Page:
What's New: Worksheets and Study Guides

American Symbols & HolidaysIndependence Day
Living Things First Grade Social Studies
Likes and Dislikes Kindergarten Social Studies
Likes and Dislikes Kindergarten Social Studies
Family Tree Kindergarten Social Studies
Likes and Dislikes Kindergarten Social Studies
Needs and Wants First Grade Social Studies

New Mexico Standards for Eighth Grade Social Studies

Ancient ChinaFreeWorksheets: 3Study Guides: 1Ancient GreeceWorksheets: 3Study Guides: 1Ancient Israel Worksheets: 3Study Guides: 1Ancient RomeWorksheets: 3Study Guides: 1Central AmericaWorksheets: 3Study Guides: 1EgyptWorksheets: 3Study Guides: 1MesopotamiaWorksheets: 3Study Guides: 1PhoeniciaWorksheets: 3Study Guides: 1South AmericaWorksheets: 3The Great DepressionWorksheets: 4Study Guides: 1The New MillenniumWorksheets: 3Study Guides: 1The Roaring TwentiesWorksheets: 3Study Guides: 1

NM.I: History: Students are able to identify important people and events in order to analyze significant patterns, relationships, themes, ideas, beliefs, and turning points in New Mexico, United States, and world history in order to understand the complexity of the human experience. Students will:

1-A: New Mexico: explore and explain how people and events have influenced the development of New Mexico up to the present day:

1-A:2. Analyze New Mexico's role and impact on the outcome of the civil war (e.g., strategic geographic location, significance of the battle of Glorieta Pass, trade routes to California, native allegiances); and
1-A:3. Explain the role New Mexico played in the United States participation in the Spanish American war.

1-B: United States: analyze and interpret major eras, events and individuals from the periods of exploration and colonization through the civil war and reconstruction in United States history:

1-B:1. Describe, evaluate and interpret the economic and political reasons for the American revolution, to include:
1-B:1.a. Attempts to regulate colonial trade through passage of Tea Act, Stamp Act and Intolerable Acts; colonists' reaction to British policy (e.g., boycotts, the sons of liberty, petitions, appeals to parliament);
1-B:1.b. The ideas expressed in the declaration of independence, including the preamble;
1-B:2. Describe the aspirations, ideals and events that served as the foundation for the creation of a new national government, to include:
1-B:2.a. Articles of confederation, the constitution and the success of each in implementing the ideals of the declaration of independence;
1-B:2.b. Major debates of the constitutional convention and their resolution (e.g., the federalist papers), contributions and roles of major individuals in the writing and ratification of the constitution (e.g., George Washington, James Madison, Alexander Hamilton, Thomas Jefferson, James Monroe, John Jay);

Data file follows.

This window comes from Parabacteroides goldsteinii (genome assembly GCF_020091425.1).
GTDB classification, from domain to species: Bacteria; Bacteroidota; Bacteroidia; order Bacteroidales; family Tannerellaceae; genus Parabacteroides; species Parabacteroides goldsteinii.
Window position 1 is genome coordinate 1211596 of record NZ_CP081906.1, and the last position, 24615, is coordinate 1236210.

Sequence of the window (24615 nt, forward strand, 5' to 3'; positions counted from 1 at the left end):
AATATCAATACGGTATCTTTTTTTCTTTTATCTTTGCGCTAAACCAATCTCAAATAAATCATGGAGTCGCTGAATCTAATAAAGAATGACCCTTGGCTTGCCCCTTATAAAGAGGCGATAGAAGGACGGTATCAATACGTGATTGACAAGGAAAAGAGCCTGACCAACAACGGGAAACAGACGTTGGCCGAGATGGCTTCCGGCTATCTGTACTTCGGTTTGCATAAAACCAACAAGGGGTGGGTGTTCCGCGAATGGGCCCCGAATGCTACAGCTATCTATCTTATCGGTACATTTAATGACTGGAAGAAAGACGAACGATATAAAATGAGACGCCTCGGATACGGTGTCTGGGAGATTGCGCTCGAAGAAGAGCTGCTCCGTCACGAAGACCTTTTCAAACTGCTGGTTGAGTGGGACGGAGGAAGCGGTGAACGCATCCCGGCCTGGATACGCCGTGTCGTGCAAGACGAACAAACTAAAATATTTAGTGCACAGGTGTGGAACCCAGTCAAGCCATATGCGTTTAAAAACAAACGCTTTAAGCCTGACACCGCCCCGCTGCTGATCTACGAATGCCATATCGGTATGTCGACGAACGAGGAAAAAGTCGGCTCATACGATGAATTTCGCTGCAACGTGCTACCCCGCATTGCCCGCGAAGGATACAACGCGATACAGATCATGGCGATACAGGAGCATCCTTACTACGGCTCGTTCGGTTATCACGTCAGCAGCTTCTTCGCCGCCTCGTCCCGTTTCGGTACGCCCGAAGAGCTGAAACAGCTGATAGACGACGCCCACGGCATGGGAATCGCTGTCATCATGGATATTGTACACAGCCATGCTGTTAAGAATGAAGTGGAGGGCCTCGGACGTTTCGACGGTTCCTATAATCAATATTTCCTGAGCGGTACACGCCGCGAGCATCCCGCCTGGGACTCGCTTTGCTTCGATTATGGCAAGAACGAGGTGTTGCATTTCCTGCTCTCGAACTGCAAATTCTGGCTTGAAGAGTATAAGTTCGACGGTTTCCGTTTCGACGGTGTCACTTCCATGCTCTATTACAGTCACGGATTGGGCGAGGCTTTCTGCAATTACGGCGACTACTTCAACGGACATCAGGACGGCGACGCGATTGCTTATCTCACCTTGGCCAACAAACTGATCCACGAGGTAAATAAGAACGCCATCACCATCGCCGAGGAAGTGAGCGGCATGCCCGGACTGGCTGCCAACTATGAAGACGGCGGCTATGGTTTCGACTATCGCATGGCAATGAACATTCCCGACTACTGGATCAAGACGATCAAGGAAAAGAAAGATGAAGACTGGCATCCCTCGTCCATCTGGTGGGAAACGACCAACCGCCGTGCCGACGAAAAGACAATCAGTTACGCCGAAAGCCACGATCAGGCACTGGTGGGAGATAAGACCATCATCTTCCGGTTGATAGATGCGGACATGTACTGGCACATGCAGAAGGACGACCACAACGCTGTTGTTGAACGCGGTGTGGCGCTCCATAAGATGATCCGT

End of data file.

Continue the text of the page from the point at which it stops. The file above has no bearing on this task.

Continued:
1-B:2.c. Struggles over ratification of the constitution and the creation of the bill of rights;
1-B:3. Describe and explain the actions taken to build one nation from thirteen states, to include:
1-B:3.a. Precedents established by George Washington (e.g., cabinet, two-term presidency); Alexander Hamilton's financial plan (e.g., the national bank, payment of debts);
1-B:4. Describe the successes and failures of the reforms during the age of Jackson, to include:
1-B:4.a. Extension of franchise to all white men;
1-B:4.b. Indian removal, the trail of tears, the long walk;
1-B:4.c. Abolition movement (e.g., Quakers, Harriet Tubman, underground railroad);
1-B:5. Describe, explain and analyze the aims and impact of western expansion and the settlement of the United States, to include:
1-B:5.a. American belief in manifest destiny and how it led to the Mexican war and its consequences;
1-B:5.b. Comparison of African American and Native American slavery; westward migration of peoples (e.g., Oregon, California, Mormons and southwest);
1-B:5.c. Origins and early history of the women's movement;
1-B:6. Explain how sectionalism led to the civil war, to include:
1-B:6.a. Different economies that developed in the north, south and west; addition of new states to the union and the balance of power in the United States senate (Missouri and 1850 compromises);
1-B:6.b. Extension of slavery into the territories (e.g., Dred Scott decision, Kansas-Nebraska Act, Frederick Douglass, John Brown);
1-B:6.c. Presidential election of 1860, Lincoln's victory and the south's secession;
1-B:7. Explain the course and consequences of the civil war and how it divided people in the United States, to include:
1-B:7.a. Contributions and significance of key figures (e.g., Abraham Lincoln, Jefferson Davis, Robert E. Lee, William Tecumseh Sherman, Ulysses S. Grant);
1-B:7.b. Major turning points in the civil war, including Gettysburg; unique nature of the civil war (e.g., impact of Americans fighting Americans, high casualties caused by disease and type of warfare, widespread destruction of American property);
1-B:7.c. Role of African Americans; purpose and effect of the emancipation proclamation; and
1-B:8. Analyze the character and lasting consequences of reconstruction, to include:
1-B:8.a. Reconstruction plans; impact of Lincoln's assassination and the impeachment of Andrew Johnson;
1-B:8.b. Attempts to protect the rights and enhance the opportunities for freedmen by the 13th, 14th and 15th amendments to the United States constitution;
1-B:8.c. Post-civil war segregation policies and their resulting impact on racial issues in the United States.

1-C: World: compare and contrast major historical eras, events and figures from ancient civilizations to the age of exploration:

1-C:2. Compare and contrast the influence of European countries (e.g., England, France, Holland) on the development of colonies in the new world; and

NM.II: Geography: Students understand how physical, natural, and cultural processes influence where people live, the ways in which people live, and how societies interact with one another and their environments. Students will

2-A: Analyze and evaluate the characteristics and purposes of geographic tools, knowledge, skills and perspectives and apply them to explain the past, present and future in terms of patterns, events and issues: